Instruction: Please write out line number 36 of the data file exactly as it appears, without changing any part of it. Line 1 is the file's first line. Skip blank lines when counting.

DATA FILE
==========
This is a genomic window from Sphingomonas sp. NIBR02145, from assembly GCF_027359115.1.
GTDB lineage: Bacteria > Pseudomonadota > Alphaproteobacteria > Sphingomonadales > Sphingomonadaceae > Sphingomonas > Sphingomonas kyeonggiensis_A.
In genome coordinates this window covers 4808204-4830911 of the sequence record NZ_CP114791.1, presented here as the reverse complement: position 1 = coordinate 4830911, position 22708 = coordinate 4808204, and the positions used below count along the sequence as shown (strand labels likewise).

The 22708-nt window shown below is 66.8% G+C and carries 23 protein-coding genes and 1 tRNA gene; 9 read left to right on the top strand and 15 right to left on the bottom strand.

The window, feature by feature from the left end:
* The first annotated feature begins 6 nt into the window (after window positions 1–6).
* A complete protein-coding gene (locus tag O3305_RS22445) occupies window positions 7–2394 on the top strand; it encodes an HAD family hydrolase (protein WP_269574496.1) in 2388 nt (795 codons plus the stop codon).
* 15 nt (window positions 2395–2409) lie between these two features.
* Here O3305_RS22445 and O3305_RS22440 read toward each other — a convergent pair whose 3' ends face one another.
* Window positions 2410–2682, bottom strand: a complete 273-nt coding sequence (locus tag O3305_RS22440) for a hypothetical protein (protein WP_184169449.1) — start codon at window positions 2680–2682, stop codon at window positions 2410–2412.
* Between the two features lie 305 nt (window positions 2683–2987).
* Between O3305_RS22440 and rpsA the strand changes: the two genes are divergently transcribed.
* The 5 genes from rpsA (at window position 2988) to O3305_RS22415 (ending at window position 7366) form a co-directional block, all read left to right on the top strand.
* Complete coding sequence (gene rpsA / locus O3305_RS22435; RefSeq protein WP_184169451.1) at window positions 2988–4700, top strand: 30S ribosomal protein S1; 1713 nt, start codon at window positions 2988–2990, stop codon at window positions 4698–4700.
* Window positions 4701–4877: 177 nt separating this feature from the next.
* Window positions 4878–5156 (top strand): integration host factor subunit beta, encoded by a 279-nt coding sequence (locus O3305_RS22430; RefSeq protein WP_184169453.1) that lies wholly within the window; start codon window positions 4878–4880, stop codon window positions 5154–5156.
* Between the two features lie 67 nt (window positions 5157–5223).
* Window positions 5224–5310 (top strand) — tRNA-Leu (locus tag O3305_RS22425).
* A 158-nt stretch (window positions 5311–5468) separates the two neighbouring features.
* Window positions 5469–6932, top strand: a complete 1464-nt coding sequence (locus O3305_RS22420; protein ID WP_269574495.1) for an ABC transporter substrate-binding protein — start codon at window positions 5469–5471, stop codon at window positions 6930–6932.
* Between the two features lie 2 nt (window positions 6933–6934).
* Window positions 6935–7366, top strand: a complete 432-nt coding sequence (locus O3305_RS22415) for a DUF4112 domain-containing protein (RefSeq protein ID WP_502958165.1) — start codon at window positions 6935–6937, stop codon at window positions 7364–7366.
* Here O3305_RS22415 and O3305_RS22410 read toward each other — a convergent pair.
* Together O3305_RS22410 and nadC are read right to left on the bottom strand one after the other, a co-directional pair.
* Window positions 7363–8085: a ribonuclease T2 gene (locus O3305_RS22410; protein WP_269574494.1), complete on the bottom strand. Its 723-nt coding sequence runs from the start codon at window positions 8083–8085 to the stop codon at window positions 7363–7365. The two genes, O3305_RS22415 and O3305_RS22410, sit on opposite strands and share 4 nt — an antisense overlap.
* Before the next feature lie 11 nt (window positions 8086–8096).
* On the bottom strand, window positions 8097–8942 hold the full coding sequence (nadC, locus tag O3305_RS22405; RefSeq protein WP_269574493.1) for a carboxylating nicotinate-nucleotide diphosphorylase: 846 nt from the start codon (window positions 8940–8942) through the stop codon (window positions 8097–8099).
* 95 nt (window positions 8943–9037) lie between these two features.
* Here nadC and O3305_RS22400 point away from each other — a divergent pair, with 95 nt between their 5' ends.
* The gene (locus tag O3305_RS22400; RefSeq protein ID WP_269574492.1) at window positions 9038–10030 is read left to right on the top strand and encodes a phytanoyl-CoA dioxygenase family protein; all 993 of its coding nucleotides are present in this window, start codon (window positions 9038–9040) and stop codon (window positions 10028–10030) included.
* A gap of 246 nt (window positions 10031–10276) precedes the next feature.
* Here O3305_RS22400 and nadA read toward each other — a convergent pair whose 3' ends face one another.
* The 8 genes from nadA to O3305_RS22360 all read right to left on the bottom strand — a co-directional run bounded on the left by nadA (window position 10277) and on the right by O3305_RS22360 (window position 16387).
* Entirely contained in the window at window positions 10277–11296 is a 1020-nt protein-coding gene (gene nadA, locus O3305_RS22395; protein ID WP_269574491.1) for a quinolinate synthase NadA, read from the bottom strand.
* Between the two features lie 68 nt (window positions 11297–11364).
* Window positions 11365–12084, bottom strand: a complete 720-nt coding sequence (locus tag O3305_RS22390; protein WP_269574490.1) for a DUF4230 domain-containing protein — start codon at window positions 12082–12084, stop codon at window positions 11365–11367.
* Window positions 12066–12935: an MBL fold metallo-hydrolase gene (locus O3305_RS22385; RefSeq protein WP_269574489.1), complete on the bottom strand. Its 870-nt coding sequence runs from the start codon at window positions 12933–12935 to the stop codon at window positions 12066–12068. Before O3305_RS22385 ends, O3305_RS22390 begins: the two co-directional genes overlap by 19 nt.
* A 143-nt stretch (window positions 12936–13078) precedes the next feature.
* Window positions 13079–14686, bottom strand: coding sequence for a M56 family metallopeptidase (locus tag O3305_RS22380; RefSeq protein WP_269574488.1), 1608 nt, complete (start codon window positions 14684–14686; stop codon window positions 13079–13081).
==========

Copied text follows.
* Window positions 11365–12084, bottom strand: a complete 720-nt coding sequence (locus tag O3305_RS22390; protein WP_269574490.1) for a DUF4230 domain-containing protein — start codon at window positions 12082–12084, stop codon at window positions 11365–11367.